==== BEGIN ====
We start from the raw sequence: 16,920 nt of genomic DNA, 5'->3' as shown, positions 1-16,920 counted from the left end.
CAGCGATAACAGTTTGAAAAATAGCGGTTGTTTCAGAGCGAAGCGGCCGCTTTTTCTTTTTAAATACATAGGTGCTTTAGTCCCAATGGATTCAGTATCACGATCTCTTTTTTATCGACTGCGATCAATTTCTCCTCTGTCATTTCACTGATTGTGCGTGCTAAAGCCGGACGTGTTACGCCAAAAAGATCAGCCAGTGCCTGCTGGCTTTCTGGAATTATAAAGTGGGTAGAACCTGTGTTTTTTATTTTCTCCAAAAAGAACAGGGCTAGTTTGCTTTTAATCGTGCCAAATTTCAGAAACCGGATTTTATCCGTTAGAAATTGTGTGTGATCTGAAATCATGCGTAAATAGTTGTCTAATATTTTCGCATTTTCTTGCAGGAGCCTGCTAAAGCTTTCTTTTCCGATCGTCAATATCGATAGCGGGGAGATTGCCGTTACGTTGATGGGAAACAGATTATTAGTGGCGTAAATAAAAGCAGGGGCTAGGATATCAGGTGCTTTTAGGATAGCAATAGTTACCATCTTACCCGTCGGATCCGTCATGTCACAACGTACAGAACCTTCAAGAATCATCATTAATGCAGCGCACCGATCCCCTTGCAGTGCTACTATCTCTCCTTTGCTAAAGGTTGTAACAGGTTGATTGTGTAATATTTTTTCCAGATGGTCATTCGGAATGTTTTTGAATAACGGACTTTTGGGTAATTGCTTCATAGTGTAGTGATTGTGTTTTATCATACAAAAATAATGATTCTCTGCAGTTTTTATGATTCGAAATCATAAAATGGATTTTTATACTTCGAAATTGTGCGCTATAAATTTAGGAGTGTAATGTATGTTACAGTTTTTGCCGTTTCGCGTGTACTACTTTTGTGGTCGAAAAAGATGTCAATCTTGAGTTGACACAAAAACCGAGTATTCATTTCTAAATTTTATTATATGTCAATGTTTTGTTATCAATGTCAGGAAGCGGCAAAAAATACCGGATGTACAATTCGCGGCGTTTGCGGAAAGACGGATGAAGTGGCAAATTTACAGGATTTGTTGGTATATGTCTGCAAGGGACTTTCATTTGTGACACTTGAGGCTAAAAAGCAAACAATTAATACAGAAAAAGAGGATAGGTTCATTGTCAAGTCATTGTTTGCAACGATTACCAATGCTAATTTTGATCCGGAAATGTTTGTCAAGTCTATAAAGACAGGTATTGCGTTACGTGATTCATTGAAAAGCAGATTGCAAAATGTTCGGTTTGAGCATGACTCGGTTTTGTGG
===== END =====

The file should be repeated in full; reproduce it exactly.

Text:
We start from the raw sequence: 16,920 nt of genomic DNA, 5'->3' as shown, positions 1-16,920 counted from the left end.
CAGCGATAACAGTTTGAAAAATAGCGGTTGTTTCAGAGCGAAGCGGCCGCTTTTTCTTTTTAAATACATAGGTGCTTTAGTCCCAATGGATTCAGTATCACGATCTCTTTTTTATCGACTGCGATCAATTTCTCCTCTGTCATTTCACTGATTGTGCGTGCTAAAGCCGGACGTGTTACGCCAAAAAGATCAGCCAGTGCCTGCTGGCTTTCTGGAATTATAAAGTGGGTAGAACCTGTGTTTTTTATTTTCTCCAAAAAGAACAGGGCTAGTTTGCTTTTAATCGTGCCAAATTTCAGAAACCGGATTTTATCCGTTAGAAATTGTGTGTGATCTGAAATCATGCGTAAATAGTTGTCTAATATTTTCGCATTTTCTTGCAGGAGCCTGCTAAAGCTTTCTTTTCCGATCGTCAATATCGATAGCGGGGAGATTGCCGTTACGTTGATGGGAAACAGATTATTAGTGGCGTAAATAAAAGCAGGGGCTAGGATATCAGGTGCTTTTAGGATAGCAATAGTTACCATCTTACCCGTCGGATCCGTCATGTCACAACGTACAGAACCTTCAAGAATCATCATTAATGCAGCGCACCGATCCCCTTGCAGTGCTACTATCTCTCCTTTGCTAAAGGTTGTAACAGGTTGATTGTGTAATATTTTTTCCAGATGGTCATTCGGAATGTTTTTGAATAACGGACTTTTGGGTAATTGCTTCATAGTGTAGTGATTGTGTTTTATCATACAAAAATAATGATTCTCTGCAGTTTTTATGATTCGAAATCATAAAATGGATTTTTATACTTCGAAATTGTGCGCTATAAATTTAGGAGTGTAATGTATGTTACAGTTTTTGCCGTTTCGCGTGTACTACTTTTGTGGTCGAAAAAGATGTCAATCTTGAGTTGACACAAAAACCGAGTATTCATTTCTAAATTTTATTATATGTCAATGTTTTGTTATCAATGTCAGGAAGCGGCAAAAAATACCGGATGTACAATTCGCGGCGTTTGCGGAAAGACGGATGAAGTGGCAAATTTACAGGATTTGTTGGTATATGTCTGCAAGGGACTTTCATTTGTGACACTTGAGGCTAAAAAGCAAACAATTAATACAGAAAAAGAGGATAGGTTCATTGTCAAGTCATTGTTTGCAACGATTACCAATGCTAATTTTGATCCGGAAATGTTTGTCAAGTCTATAAAGACAGGTATTGCGTTACGTGATTCATTGAAAAGCAGATTGCAAAATGTTCGGTTTGAGCATGACTCGGTTTTGTGG